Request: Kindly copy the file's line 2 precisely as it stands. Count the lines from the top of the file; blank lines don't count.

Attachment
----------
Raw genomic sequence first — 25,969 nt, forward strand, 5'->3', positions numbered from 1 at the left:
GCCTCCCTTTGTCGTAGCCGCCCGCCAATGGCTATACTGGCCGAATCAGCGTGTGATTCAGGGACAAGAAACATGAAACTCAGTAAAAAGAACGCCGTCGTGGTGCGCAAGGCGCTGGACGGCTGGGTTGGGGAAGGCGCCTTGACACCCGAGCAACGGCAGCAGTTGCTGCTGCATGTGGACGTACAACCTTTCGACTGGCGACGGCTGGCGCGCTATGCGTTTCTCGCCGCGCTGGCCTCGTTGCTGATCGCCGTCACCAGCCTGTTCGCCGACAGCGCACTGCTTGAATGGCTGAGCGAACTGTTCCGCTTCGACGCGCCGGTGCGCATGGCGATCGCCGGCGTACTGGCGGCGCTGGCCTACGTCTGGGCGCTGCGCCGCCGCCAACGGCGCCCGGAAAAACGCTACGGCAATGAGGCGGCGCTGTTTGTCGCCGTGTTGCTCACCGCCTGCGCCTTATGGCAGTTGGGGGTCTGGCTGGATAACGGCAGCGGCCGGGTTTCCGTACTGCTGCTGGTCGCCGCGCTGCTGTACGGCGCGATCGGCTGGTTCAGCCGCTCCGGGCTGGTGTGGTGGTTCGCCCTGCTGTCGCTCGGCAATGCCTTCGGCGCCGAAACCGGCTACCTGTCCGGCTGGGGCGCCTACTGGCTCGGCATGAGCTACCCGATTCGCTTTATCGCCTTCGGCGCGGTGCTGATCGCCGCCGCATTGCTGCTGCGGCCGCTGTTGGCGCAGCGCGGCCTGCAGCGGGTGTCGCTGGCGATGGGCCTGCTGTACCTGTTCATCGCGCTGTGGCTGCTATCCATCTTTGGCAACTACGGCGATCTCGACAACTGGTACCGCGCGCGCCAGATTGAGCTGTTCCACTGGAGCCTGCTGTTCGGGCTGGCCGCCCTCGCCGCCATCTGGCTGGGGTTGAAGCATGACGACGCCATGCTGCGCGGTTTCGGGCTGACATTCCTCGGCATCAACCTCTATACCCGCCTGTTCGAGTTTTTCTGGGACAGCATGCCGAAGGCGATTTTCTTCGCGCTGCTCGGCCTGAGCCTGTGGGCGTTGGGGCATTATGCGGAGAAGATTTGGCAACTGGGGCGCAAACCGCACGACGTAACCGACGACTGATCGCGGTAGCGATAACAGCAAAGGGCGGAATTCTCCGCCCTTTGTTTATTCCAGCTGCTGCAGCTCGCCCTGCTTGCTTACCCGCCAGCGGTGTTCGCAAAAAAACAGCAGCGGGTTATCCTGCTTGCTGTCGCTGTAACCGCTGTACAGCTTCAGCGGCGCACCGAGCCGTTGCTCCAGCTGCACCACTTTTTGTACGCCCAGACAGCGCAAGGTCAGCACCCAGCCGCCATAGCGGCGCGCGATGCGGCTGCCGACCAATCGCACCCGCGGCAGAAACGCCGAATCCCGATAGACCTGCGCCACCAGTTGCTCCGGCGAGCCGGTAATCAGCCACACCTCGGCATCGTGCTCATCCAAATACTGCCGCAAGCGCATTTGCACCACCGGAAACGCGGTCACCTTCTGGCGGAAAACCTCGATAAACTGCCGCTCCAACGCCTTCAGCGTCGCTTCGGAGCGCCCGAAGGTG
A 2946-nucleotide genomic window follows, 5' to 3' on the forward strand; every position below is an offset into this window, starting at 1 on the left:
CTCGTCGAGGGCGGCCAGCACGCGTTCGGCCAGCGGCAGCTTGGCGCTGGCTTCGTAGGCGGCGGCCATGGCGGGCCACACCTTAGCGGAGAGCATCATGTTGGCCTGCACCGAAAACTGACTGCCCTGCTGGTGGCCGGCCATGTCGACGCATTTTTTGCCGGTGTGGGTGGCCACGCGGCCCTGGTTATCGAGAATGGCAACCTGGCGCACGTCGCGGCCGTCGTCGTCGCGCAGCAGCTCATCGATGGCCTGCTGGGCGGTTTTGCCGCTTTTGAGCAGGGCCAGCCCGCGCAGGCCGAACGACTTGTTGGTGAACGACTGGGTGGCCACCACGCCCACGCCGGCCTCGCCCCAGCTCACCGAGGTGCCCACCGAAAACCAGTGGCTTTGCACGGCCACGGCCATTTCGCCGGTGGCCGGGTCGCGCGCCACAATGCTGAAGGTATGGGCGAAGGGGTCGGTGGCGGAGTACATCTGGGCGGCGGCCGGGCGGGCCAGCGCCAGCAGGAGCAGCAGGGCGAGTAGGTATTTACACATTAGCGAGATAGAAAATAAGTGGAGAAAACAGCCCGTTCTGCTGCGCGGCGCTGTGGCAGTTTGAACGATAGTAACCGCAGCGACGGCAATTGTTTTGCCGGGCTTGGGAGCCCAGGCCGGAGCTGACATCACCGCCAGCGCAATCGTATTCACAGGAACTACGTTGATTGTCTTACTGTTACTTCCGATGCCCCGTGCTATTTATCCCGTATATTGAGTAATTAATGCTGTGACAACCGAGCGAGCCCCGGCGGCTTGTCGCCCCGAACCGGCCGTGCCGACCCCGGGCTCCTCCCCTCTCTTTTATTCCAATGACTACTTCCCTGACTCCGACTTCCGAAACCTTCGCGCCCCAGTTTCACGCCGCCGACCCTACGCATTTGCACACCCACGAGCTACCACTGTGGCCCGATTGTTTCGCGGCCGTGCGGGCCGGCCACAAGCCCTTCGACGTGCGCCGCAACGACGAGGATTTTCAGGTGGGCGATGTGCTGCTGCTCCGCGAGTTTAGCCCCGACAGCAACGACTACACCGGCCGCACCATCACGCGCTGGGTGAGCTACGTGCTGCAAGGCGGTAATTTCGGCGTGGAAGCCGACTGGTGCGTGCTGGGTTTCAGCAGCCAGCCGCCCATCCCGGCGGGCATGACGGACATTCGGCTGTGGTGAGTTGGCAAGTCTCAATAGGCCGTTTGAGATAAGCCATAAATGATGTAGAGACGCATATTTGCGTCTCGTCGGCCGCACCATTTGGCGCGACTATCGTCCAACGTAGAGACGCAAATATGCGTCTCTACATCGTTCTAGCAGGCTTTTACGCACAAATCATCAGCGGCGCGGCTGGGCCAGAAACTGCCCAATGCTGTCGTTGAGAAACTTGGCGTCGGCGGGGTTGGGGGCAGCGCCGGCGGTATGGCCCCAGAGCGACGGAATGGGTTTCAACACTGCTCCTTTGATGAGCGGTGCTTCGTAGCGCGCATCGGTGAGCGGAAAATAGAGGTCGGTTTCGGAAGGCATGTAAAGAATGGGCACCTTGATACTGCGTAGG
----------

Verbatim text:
GCCTCCCTTTGTCGTAGCCGCCCGCCAATGGCTATACTGGCCGAATCAGCGTGTGATTCAGGGACAAGAAACATGAAACTCAGTAAAAAGAACGCCGTCGTGGTGCGCAAGGCGCTGGACGGCTGGGTTGGGGAAGGCGCCTTGACACCCGAGCAACGGCAGCAGTTGCTGCTGCATGTGGACGTACAACCTTTCGACTGGCGACGGCTGGCGCGCTATGCGTTTCTCGCCGCGCTGGCCTCGTTGCTGATCGCCGTCACCAGCCTGTTCGCCGACAGCGCACTGCTTGAATGGCTGAGCGAACTGTTCCGCTTCGACGCGCCGGTGCGCATGGCGATCGCCGGCGTACTGGCGGCGCTGGCCTACGTCTGGGCGCTGCGCCGCCGCCAACGGCGCCCGGAAAAACGCTACGGCAATGAGGCGGCGCTGTTTGTCGCCGTGTTGCTCACCGCCTGCGCCTTATGGCAGTTGGGGGTCTGGCTGGATAACGGCAGCGGCCGGGTTTCCGTACTGCTGCTGGTCGCCGCGCTGCTGTACGGCGCGATCGGCTGGTTCAGCCGCTCCGGGCTGGTGTGGTGGTTCGCCCTGCTGTCGCTCGGCAATGCCTTCGGCGCCGAAACCGGCTACCTGTCCGGCTGGGGCGCCTACTGGCTCGGCATGAGCTACCCGATTCGCTTTATCGCCTTCGGCGCGGTGCTGATCGCCGCCGCATTGCTGCTGCGGCCGCTGTTGGCGCAGCGCGGCCTGCAGCGGGTGTCGCTGGCGATGGGCCTGCTGTACCTGTTCATCGCGCTGTGGCTGCTATCCATCTTTGGCAACTACGGCGATCTCGACAACTGGTACCGCGCGCGCCAGATTGAGCTGTTCCACTGGAGCCTGCTGTTCGGGCTGGCCGCCCTCGCCGCCATCTGGCTGGGGTTGAAGCATGACGACGCCATGCTGCGCGGTTTCGGGCTGACATTCCTCGGCATCAACCTCTATACCCGCCTGTTCGAGTTTTTCTGGGACAGCATGCCGAAGGCGATTTTCTTCGCGCTGCTCGGCCTGAGCCTGTGGGCGTTGGGGCATTATGCGGAGAAGATTTGGCAACTGGGGCGCAAACCGCACGACGTAACCGACGACTGATCGCGGTAGCGATAACAGCAAAGGGCGGAATTCTCCGCCCTTTGTTTATTCCAGCTGCTGCAGCTCGCCCTGCTTGCTTACCCGCCAGCGGTGTTCGCAAAAAAACAGCAGCGGGTTATCCTGCTTGCTGTCGCTGTAACCGCTGTACAGCTTCAGCGGCGCACCGAGCCGTTGCTCCAGCTGCACCACTTTTTGTACGCCCAGACAGCGCAAGGTCAGCACCCAGCCGCCATAGCGGCGCGCGATGCGGCTGCCGACCAATCGCACCCGCGGCAGAAACGCCGAATCCCGATAGACCTGCGCCACCAGTTGCTCCGGCGAGCCGGTAATCAGCCACACCTCGGCATCGTGCTCATCCAAATACTGCCGCAAGCGCATTTGCACCACCGGAAACGCGGTCACCTTCTGGCGGAAAACCTCGATAAACTGCCGCTCCAACGCCTTCAGCGTCGCTTCGGAGCGCCCGAAGGTG